4.2 Build your Sensor
On this page:
Create an Ultrasonic Distance Sensor
The HC-SR04 ultrasonic distance sensor works by transmitting a pulse of sound and listening for the echo. The sensor consists of two ultrasonic transducers. Ultrasonic refers to the frequency, 40 kHz (40-thousand cycles per second), which is a higher pitch than humans are capable of hearing. One transducer acts as a transmitter which converts electrical signal into pulses of sound when a signal is received by the “Trigger” pin. The receiver listens for the echo of the transmitted sound pulses. If it receives them, it produces an output signal sent to the “Echo” pin. The time between when the signal is sent and received is used to determine the distance the sound pulse traveled as explained above.
In this activity you will build a distance sensor using the HC-SR04 . You can do this section without a computer and make a portable sensor, or with a computer which enables you to interact with the sensor more through the use of computer coding. Or you can try it both ways!
Note: For more information on the HC-SR04 sensor, you can see the sensor datasheet.
Building your HC-SR04 ultrasonic distance sensor
- Create a circuit to read an HC-SR04 sensor from your microcontroller. Start by connecting the VCC pin on the HC-SR04 to the BAT pin of the microcontroller.
- Connect the GND pin (black wire) on the HC-SR04 to your microcontroller by first connecting the GND pin on the microcontroller to the (-) rail on the breadboard. Then connect the GND pin on the HC-SR04 to anywhere on the same (-) rail on the breadboard.
- Connect the TRIG pin on the HC-SR04 to Pin 12 on the microcontroller.
- Connect the ECHO pin on the HC-SR04 to Pin 11 on the microcontroller.
Note: it helps to keep the colors of the jumper wires constant to keep track of your connections. For example, all ground wires should be a black or dark color.
To use without a computer…
Setting up the LCD Screen and Button
5. The LCD screen uses 4 pins that get connected to the microcontroller. Use Male-Female jumper wires to make these connections (See Figure 4.5 below):
a. Connect “VCC” on the LCD to the “(+)” rail on the breadboard.
b. Connect “GND” on the LCD to “GND” on the microcontroller
c. Connect “SDA” on the LCD to “SDA” on the microcontroller
d. Connect “SCL” on the LCD to “SCL” on the microcontroller
6. Connect “3.3V” on the microcontroller to the “(+)” rail on the breadboard using a male-male jumper wire. This will power the LCD.
7. Connect your button. Connect one side of the button to the (+) rail on the breadboard using a jumper. Connect the other side of the button to Pin “A4” on your microcontroller using a jumper.
8. Before connecting the microcontroller to the battery, double check all of your connections to make sure it matches the diagram above (Figure 4.5).
9. Insert the battery into the battery holder so that the positive side, indicated by the “+” symbol, is on the side of the holder with the red wire, and the negative side of the battery is on the side of the holder with the black wire.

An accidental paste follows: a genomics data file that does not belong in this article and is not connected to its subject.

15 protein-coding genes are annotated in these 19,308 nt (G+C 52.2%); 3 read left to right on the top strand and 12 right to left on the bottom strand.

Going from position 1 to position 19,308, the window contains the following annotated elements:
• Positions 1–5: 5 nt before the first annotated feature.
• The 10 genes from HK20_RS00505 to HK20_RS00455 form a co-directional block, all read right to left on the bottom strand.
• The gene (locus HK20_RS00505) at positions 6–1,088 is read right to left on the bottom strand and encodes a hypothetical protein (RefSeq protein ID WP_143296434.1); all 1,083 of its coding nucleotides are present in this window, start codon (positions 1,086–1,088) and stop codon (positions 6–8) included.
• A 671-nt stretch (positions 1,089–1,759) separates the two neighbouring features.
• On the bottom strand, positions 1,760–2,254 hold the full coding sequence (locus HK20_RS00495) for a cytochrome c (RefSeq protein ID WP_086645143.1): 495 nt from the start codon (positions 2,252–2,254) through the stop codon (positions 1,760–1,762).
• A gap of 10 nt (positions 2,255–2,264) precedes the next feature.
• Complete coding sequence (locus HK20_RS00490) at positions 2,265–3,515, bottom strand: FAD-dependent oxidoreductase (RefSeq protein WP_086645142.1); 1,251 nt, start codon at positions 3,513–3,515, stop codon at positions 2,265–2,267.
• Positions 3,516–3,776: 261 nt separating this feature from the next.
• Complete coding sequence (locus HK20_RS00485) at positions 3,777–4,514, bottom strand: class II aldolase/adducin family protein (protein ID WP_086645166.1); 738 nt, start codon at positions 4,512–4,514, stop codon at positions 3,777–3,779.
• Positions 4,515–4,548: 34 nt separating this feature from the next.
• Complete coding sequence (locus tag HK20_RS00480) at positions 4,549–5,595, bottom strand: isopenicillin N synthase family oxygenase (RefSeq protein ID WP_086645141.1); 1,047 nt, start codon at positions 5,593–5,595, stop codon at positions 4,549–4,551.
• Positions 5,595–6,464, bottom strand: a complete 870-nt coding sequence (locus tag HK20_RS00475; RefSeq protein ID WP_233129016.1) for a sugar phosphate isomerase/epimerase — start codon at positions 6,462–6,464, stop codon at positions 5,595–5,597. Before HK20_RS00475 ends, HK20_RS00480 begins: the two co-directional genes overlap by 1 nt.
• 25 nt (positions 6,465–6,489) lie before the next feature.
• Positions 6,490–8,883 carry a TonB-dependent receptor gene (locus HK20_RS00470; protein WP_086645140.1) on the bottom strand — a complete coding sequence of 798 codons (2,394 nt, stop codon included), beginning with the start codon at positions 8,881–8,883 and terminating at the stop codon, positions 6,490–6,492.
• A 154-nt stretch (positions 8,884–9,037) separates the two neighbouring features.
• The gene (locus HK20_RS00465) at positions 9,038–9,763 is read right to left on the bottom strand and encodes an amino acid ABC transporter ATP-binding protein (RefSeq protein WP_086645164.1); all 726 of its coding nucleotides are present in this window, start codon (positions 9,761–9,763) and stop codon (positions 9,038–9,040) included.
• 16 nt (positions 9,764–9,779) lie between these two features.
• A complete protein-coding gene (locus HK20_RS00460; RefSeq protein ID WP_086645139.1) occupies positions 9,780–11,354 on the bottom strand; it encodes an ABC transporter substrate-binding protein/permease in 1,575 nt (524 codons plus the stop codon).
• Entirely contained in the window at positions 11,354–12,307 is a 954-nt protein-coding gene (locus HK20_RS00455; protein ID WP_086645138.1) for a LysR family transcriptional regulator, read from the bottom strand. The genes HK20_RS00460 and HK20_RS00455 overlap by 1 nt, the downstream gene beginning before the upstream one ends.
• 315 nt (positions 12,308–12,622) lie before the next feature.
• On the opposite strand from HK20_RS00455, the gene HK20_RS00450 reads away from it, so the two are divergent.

10. Connect the black wire from the battery holder to the “GND” pin on the microcontroller. You can also do this by connecting the black wire from the battery holder to the “(-)” rail that the microcontroller “GND” pin is also connected to.
11. Connect the red wire from the battery holder to the pin labeled “BAT” on the microcontroller (see Figure 4.6 below). Once the battery is connected, the LCD should light up and display “Hello!”. For instructions on charging the battery, see the Charging the Battery page.
10. You can start taking measurements once the LCD display changes and displays “Ready!” after 5-10 seconds. To take a single distance measurement, press the button once. A distance measurement in cm will appear on the first line of the LCD screen.
11. To stop powering the instrument, remove the red battery wire from the “BAT” connection. To try using it with a computer, remove the battery connections and follow the directions below.
To use with a computer…
12. Before connecting the microcontroller to the computer, double check all of your connections. If you have completed the “To use without a computer section”, unplug the LCD, battery, and the button and make sure it matches the diagram in Figure 4.3
13. Connect your microcontroller to your computer using the USB cable.
14. Open the Beagle Term Chrome App (for additional instructions on setting up Beagle Term, see ‘Connect to a Microcontroller’) and type “import read_dist” and press enter. This library contains all of the functions needed to measure distance with your HC-SR04 sensor
15. Before we make a measurement, we need to initialize the distance sensor. To do this, type “sensor = read_dist.read_dist()” then press enter. Now we can use “sensor” to measure the distance.
16. On a new line in Beagle Term, type “sensor.print_dist()” and press enter. Beagle Term will print the distance measured by the sensor. The distance will also appear on the LCD if you have it connected to the microcontroller.
a. You can also take measurements continuously for N number of measurements by typing “sensor.print_dist_start(N)” and pressing enter. Beagle Term will print the distance every 5 seconds. For example, if you want to take 100 measurements, type “sensor.print_dist_start(100)” then press enter. You can stop taking measurements at any time by pressing CTRL+C. The measurements will also appear on the LCD every 5 seconds if you have it connected to the microcontroller.